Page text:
Timing, or when is it right to sell your firm?
You have a massive mountain ahead of you, and you might wonder: Shall I continue the walk head down on my own, or decide to join an organization that can support and facilitate my climb?
The best time to consider a sale is for sure when everything is going well. Don’t sell when problems emerge, when you are in a hurry or when your business is close to financial distress.
If your business is in good shape and needs a shot in the arm, there are ways to structure a sale deal so that you benefit from the future performances of your business, once you are acquired.
For example, you can decide to sell a portion of the capital, as opposed to 100 percent. You can also agree to receive a fraction of the sale price in different installments over the next few years, in order to profit from the future growth of your firm.
And you can also accept, in some specific circumstances, to be partially paid in shares of the acquiring group — if, in addition to cash, you had received LVMH or Kering stocks 10 years ago, you would not complain today.
These options can be combined in various ways, but it is fair to say that each solution you negotiate will invariably contain drawbacks and risks. For example, if you sell 80 percent of your firm, you will enjoy receiving dividends from future profits on the 20 percent you still own. When you decide to sell the rest of your shares, you will have only one potential buyer to negotiate with — not the most comfortable position to do “push-backs.”
These various schemes aim to allow you to benefit from the future growth of your business so that you avoid leaving too much money on the table when you sell.
Valuation, or how much is your company worth?
What is the optimal value your business can reach? The short answer is it depends on the buyer’s views. In other words, you can spend time speculating…but the only way to know is to ask the question to a multitude of potential acquirers. Each of them will see your firm with their own eyes. They may focus on one aspect of your brand, on your personality or the culture you built.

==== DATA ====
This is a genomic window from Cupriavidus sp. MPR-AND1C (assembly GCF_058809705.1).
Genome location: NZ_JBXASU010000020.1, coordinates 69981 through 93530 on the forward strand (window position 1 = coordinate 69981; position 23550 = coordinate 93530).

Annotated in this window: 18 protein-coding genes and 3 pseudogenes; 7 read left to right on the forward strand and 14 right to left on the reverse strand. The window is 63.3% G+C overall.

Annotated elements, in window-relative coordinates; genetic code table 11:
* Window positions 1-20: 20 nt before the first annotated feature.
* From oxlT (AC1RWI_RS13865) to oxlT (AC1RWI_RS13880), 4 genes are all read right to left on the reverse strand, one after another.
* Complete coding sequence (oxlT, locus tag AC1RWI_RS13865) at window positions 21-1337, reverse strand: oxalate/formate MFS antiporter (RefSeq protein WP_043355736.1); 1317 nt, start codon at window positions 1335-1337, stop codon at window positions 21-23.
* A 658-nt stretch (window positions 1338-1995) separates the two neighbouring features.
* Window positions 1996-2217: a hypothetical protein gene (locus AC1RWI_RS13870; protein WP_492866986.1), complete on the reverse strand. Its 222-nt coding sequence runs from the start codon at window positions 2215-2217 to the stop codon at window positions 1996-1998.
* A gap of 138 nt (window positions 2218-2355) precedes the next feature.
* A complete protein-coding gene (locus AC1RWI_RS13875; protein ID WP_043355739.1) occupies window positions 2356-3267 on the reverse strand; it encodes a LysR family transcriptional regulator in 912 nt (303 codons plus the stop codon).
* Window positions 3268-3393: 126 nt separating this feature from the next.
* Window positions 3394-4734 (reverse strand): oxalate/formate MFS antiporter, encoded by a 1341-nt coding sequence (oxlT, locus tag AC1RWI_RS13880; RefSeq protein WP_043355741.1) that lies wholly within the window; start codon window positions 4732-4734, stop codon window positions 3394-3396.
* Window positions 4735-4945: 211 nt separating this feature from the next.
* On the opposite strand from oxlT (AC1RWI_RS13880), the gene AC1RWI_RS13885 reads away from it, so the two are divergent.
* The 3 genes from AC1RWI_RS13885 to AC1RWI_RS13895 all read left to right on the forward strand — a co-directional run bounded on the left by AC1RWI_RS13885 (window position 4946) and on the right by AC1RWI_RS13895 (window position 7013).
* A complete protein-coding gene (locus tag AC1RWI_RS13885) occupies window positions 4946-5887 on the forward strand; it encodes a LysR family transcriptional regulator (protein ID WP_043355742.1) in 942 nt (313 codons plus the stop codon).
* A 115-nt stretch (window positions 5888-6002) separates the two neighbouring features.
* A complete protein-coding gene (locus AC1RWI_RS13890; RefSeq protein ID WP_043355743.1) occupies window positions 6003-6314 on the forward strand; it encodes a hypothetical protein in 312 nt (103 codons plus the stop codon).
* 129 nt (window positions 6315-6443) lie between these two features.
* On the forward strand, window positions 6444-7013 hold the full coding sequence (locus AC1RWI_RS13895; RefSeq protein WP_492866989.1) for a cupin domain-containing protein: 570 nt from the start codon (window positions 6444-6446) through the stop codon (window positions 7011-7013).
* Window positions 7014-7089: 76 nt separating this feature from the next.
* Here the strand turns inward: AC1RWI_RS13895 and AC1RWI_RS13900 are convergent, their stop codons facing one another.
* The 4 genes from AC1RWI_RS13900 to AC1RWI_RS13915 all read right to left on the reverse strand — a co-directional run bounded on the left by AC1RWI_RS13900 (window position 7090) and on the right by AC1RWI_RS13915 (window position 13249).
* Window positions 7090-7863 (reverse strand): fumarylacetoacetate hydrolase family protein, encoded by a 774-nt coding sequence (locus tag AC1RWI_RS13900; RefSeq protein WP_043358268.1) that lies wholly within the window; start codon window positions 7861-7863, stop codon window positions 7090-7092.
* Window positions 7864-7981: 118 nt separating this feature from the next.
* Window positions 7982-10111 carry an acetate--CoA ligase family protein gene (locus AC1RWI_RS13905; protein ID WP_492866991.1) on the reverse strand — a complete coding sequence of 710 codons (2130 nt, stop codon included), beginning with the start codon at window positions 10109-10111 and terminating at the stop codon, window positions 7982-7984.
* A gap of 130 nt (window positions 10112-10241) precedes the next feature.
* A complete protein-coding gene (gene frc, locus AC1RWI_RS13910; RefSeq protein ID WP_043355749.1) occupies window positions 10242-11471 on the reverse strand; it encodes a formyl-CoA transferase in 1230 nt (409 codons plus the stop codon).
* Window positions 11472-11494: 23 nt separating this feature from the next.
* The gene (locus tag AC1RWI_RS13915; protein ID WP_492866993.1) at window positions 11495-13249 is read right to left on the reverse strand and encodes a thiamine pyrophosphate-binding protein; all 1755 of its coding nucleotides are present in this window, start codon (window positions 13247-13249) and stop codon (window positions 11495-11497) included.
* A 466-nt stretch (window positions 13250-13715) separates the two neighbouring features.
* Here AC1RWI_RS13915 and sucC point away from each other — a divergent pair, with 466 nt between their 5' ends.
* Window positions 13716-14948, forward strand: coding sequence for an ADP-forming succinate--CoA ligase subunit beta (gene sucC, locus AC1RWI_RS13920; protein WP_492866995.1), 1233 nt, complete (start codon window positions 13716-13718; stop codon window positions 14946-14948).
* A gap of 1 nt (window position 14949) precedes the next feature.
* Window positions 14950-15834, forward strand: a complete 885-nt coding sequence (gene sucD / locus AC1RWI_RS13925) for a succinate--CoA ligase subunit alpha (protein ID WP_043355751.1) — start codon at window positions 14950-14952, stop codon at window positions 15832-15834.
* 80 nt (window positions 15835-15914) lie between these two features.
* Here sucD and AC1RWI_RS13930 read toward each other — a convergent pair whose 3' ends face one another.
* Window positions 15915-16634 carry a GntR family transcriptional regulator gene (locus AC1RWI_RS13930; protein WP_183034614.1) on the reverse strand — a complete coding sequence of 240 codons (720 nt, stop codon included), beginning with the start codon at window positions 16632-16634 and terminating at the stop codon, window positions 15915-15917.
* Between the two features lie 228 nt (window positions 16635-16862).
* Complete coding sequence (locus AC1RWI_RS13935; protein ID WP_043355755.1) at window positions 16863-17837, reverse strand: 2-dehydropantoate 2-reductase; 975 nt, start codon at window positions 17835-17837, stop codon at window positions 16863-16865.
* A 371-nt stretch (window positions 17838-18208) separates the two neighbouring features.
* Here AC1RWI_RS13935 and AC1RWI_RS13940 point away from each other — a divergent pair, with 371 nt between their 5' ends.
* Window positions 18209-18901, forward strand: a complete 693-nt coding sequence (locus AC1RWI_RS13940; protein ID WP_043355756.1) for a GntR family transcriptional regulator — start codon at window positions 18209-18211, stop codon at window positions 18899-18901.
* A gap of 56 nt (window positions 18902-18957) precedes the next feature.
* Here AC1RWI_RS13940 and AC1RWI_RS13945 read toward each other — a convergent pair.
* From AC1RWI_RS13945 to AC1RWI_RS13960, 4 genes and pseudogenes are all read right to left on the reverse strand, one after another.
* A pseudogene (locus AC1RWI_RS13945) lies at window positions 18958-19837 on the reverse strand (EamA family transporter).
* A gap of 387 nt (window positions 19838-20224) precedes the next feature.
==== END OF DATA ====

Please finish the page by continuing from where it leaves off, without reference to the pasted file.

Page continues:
They may value your ability to leverage your company and use it to conquer China or Latin America. They may see your products as highly complementary to their current brand portfolio. They may value the typology of your customer base. The list of parameters that impact valuation is long, and each buyer will have its own analytical — and emotional — framework.
That is why valuation can widely vary between potential buyers. I saw multiples of up to four between the lowest and the highest valuation for the same firm.
It is also a definite advantage to mention to potential buyers that you are talking to oth
er firms. They would not want to “miss the bandwagon” and should endeavor to follow up promptly and make an offer if they are interested. Consequently, the price of your firm also depends on the number of interested parties.
Buyers do not tend to like formal auctions, but if they understand that their direct competitors are talking to you, it will ease the M&A process and provide you with ammunitions when negotiating.
In the end, the only way to ensure that an offer you receive is optimal is to be able to compare it with other ones. Synchronicity is crucial in M&A. You must endeavor to receive offers simultaneously. If you are stuck with a single offer, unable to compare it, even if it is a good one, once the deal is done you may retain bitter taste in the mouth.
Established fashion and luxury groups are keen to buy businesses. Each of them has its own rationale and strategic goals. In the end, it is a seller’s market, which is in your favor.
And if you decide to start a sale process, and end up not finding the right acquiring group with the right offer, you can simply go back to growing your business independently, until you decide, in two years or two decades, to approach the same buyers again.
One thing to note: Regardless of the outcome, going through a sale process is an excellent way to learn about your firm and yourself.
Christophe Cauvy is a partner at Intersection M&A Ltd., an M&A advisory firm based in Oxford, U.K.